What do children and young people say
Listening to the school experiences of children and young people who have spinal cord injuries is critical to understanding how to make inclusion happen. By considering the perspectives of children and young people who have already gone through the process of inclusion, we can better grasp what difficulties they face, what strategies helped to welcome and include them and the importance of involving them in the process.
Most research on children and young people with spinal cord injuries focuses on medical aspects of their lives. Little has been done around their social and school experiences. Recognising the vital importance of these perspectives, Back Up commissioned the Institute of Education to conduct research into these areas in 2008: The school lives of children and young people with a spinal cord injury.
The report found that ‘the ethos and attitude of the school towards disability largely determines the quality of the school experience for spinally injured children and young people, including their levels of inclusion in whole school activities and independence.’ Creating an inclusive ethos and school culture is the most important step schools can take when welcoming a student with a spinal cord injury back to their school community.
Other findings from the report are found throughout this toolkit in relevant sections. Highlights are summarised below according to different categories:
Returning to school
– Most students in the study obtained their injury in childhood or adolescence, meaning they had to return to the school they had previously attended. For many, returning to school was ‘a difficult and sometimes traumatic event.’
– The process of returning can be improved through hospital visits and communication, early meetings with the young person and family to discuss requirements, and support to re-establish friendships.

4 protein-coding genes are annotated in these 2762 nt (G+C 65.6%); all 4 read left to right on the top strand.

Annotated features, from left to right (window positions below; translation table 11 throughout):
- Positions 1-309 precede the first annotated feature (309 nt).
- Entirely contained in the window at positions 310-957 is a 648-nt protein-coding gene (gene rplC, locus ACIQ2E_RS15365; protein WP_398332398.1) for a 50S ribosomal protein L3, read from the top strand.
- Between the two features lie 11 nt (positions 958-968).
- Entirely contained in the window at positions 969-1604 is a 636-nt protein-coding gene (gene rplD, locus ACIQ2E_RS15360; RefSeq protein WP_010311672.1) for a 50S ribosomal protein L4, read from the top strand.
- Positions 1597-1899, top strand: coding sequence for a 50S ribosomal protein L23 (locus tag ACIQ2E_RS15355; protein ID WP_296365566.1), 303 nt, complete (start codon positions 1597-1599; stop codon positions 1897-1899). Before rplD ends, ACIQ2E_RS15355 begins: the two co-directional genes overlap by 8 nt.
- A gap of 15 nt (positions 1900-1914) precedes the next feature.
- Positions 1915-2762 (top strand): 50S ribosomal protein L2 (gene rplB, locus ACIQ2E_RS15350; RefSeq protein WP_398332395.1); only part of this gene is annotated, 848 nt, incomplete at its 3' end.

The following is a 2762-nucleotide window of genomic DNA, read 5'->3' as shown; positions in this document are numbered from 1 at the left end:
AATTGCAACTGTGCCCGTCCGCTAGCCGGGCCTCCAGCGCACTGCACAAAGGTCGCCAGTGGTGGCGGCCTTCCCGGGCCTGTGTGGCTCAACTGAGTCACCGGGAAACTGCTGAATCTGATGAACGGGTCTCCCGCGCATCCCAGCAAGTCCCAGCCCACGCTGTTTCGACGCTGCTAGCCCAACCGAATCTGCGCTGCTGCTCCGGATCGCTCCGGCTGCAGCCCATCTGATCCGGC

– Adaptations and adjustments necessary for appropriate access to school should be made as quickly as possible to ensure a sufficient welcome for the student. This often requires schools being proactive and supportive local authorities.
– Many students who return to school report still not being able to access some parts of the school.
– Adaptations that had been made to schools were rarely straightforward. Children and young people often found that ramps were too steep, specialist equipment restricted their independence, and ‘disabled’ toilets were inadequate or unavailable.
“I was extremely scared about going back to school. I just didn’t like the idea of going back. My school were really good. They were eager to get me back. The teachers were understanding about everything like if I wasn’t well or couldn’t go in or if I had a hospital or doctor’s appointment. They understood that it was not going to be the same as before. They gave me extra time to do things.”
Social life and friendships
– Health-related activities like physiotherapy sometimes interfered with social time and lessons.
– Maintaining and making friendships was seen as more difficult for the children and young people with spinal cord injury. The ethos of the school, well written policies and procedures and efforts of staff to include (rather than separate) students had a positive effect on friendships.
Physical education and physical activity
– Many activities for children with a spinal cord injury tend to be sedentary and set at home. There is a need for more unstructured play and outdoor activities, in addition to structured recreation.
– Some young people with a spinal cord injury felt excluded or sidelined from PE and sports. Others felt more included, and the ‘difference appeared to be determined by the attitudes and knowledge of the PE staff’.
– School swimming activities posed particular challenges, including appropriate changing facilities, transport, hoist and water temperature.
Transport and school trips
– Transport to and from school was reported to be a problem for many young people. Problems included very early pick up, taxis not turning up, and lack of flexibility.
– Issues with transport often impacted negatively on students’ ability to attend trips outside school.
Role of Teaching Assistants
– The role and relationship of teaching assistants (TA’s) is a critical one in the inclusion of children and young people with spinal cord injury. Qualities that children and young people liked to have in teaching assistants included a caring nature, clear boundaries and sensitivity to their need for socialisation without being overly protective.
– TA’s need training that reflects the multi-faceted nature of their jobs. In addition to appropriate training on practical issues like manual handling and using a hoist, they also need information on how to support young people’s social, emotional and psychological well being.